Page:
Ischemic heart disease. Ischemia is a decrease in blood supply to a body organ, tissue or partially arrested by constriction or blockage of the blood vessels, and it is the right medical term for reduced blood flow to the heart. Cured or blocked arteries usually cause us, and it is the leading cause of death in most Western countries. The growth of these tissues is called arteriosclerosis.

Atherosclerosis typically begins in early adolescence but is rarely diagnosed until late in life usually due to a stroke or heart attack. Autopsies of healthy young men who died during the Korean and Vietnam War showed signs of the disease. Early diagnosis and treatment can stop the progression of atherosclerosis and prevent a medical emergency.

According to the United States data for 2004 for about 65% of men and 47% of women, the first symptom of atherosclerosis is a heart attack or sudden cardiac death (death within one hour after onset of symptoms) or obstruction of the arteries that cause the Brain as a result of a stroke.

Another problem that can cause ischemic heart disease is an aneurysm. It is a localized, pathological, blood-filled dilation of a blood vessel causing a weakling from the vascular wall. Plaque forms in the arteries causing it an obstacle and the blood flow around the constipation pressure on the walls of the arteries. This can cause the walls of the arteries to balloon out and weaken as the blood moves around the obstacle. If one of these balloons or aneurysms explodes then death can occur within minutes.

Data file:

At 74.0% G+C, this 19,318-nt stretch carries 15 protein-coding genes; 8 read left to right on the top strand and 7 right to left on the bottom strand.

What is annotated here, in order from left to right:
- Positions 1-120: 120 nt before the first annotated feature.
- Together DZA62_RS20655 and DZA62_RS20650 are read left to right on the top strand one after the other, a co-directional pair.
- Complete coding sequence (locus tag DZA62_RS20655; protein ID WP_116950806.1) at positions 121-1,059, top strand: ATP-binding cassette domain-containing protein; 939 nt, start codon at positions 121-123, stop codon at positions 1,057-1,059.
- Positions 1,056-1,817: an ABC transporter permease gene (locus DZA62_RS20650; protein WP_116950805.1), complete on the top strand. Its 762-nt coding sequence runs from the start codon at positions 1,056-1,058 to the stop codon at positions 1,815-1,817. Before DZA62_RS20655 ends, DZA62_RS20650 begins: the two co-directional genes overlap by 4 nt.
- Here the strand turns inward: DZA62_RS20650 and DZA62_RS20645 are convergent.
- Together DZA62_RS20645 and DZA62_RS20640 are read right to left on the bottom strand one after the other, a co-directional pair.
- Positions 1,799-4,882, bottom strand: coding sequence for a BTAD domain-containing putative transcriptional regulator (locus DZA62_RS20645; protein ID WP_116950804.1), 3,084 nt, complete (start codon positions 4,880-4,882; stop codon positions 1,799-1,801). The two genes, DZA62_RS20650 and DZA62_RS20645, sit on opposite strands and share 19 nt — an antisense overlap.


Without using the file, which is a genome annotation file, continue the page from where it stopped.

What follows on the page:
When the plaque is displaced from the arterial walls it will travel into the heart and cause one of the blood vessels of the heart to get blocked, causing a heart attack. If the plaque gets lodged in one of the blood vessels, the blood supply to the brain, then it becomes a stroke.

Ischemic is caused by a diet rich in fats and physical inactivity. A high-fat diet leads to high levels of cholesterol in the blood. The American Heart Association offers a range of guidelines for total blood cholesterol and heart disease risk. The desirable LDL is less than 100 mg/dl. However, the report from the National Cholesterol Education Program in 1987 suggesting that total blood cholesterol should be below 200 mg / dL of normal blood cholesterol when cholesterol levels between 200 and 239 mg / dL are considered borderline high, and higher than 240 mg/dl is considered high cholesterol.